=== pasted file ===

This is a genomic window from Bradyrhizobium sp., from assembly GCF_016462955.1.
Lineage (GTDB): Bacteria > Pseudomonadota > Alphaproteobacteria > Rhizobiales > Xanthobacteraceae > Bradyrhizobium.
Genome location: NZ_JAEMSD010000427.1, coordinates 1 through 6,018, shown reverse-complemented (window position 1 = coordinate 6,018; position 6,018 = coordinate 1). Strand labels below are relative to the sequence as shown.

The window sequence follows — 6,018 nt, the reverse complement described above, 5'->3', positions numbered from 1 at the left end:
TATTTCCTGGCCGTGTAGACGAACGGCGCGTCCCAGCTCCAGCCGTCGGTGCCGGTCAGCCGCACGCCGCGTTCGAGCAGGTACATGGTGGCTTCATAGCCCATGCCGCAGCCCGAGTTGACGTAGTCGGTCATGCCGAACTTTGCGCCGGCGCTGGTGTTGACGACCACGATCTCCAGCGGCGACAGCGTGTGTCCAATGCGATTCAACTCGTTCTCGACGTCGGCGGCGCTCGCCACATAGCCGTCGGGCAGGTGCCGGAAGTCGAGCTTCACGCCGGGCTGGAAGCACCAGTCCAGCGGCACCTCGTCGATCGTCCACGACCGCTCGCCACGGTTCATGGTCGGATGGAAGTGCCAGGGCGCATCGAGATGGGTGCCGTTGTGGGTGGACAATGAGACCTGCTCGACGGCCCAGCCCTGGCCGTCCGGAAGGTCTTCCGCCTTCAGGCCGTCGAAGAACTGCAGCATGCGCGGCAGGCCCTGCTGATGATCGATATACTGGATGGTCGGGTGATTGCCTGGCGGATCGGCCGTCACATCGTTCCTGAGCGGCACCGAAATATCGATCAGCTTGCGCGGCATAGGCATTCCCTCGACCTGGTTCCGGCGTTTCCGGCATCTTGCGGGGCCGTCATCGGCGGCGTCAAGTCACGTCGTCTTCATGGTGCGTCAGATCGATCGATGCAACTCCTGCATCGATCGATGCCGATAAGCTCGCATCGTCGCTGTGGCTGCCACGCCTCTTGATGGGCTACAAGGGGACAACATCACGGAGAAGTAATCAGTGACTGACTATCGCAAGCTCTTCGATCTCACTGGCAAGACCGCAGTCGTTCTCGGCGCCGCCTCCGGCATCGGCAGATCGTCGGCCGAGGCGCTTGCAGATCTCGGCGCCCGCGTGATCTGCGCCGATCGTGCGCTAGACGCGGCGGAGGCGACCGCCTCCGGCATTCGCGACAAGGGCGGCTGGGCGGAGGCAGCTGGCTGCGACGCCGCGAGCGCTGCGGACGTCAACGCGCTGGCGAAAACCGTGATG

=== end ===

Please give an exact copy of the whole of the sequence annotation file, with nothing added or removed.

This is a genomic window from Bradyrhizobium sp., from assembly GCF_016462955.1.
Lineage (GTDB): Bacteria > Pseudomonadota > Alphaproteobacteria > Rhizobiales > Xanthobacteraceae > Bradyrhizobium.
Genome location: NZ_JAEMSD010000427.1, coordinates 1 through 6,018, shown reverse-complemented (window position 1 = coordinate 6,018; position 6,018 = coordinate 1). Strand labels below are relative to the sequence as shown.

The window sequence follows — 6,018 nt, the reverse complement described above, 5'->3', positions numbered from 1 at the left end:
TATTTCCTGGCCGTGTAGACGAACGGCGCGTCCCAGCTCCAGCCGTCGGTGCCGGTCAGCCGCACGCCGCGTTCGAGCAGGTACATGGTGGCTTCATAGCCCATGCCGCAGCCCGAGTTGACGTAGTCGGTCATGCCGAACTTTGCGCCGGCGCTGGTGTTGACGACCACGATCTCCAGCGGCGACAGCGTGTGTCCAATGCGATTCAACTCGTTCTCGACGTCGGCGGCGCTCGCCACATAGCCGTCGGGCAGGTGCCGGAAGTCGAGCTTCACGCCGGGCTGGAAGCACCAGTCCAGCGGCACCTCGTCGATCGTCCACGACCGCTCGCCACGGTTCATGGTCGGATGGAAGTGCCAGGGCGCATCGAGATGGGTGCCGTTGTGGGTGGACAATGAGACCTGCTCGACGGCCCAGCCCTGGCCGTCCGGAAGGTCTTCCGCCTTCAGGCCGTCGAAGAACTGCAGCATGCGCGGCAGGCCCTGCTGATGATCGATATACTGGATGGTCGGGTGATTGCCTGGCGGATCGGCCGTCACATCGTTCCTGAGCGGCACCGAAATATCGATCAGCTTGCGCGGCATAGGCATTCCCTCGACCTGGTTCCGGCGTTTCCGGCATCTTGCGGGGCCGTCATCGGCGGCGTCAAGTCACGTCGTCTTCATGGTGCGTCAGATCGATCGATGCAACTCCTGCATCGATCGATGCCGATAAGCTCGCATCGTCGCTGTGGCTGCCACGCCTCTTGATGGGCTACAAGGGGACAACATCACGGAGAAGTAATCAGTGACTGACTATCGCAAGCTCTTCGATCTCACTGGCAAGACCGCAGTCGTTCTCGGCGCCGCCTCCGGCATCGGCAGATCGTCGGCCGAGGCGCTTGCAGATCTCGGCGCCCGCGTGATCTGCGCCGATCGTGCGCTAGACGCGGCGGAGGCGACCGCCTCCGGCATTCGCGACAAGGGCGGCTGGGCGGAGGCAGCTGGCTGCGACGCCGCGAGCGCTGCGGACGTCAACGCGCTGGCGAAAACCGTGATG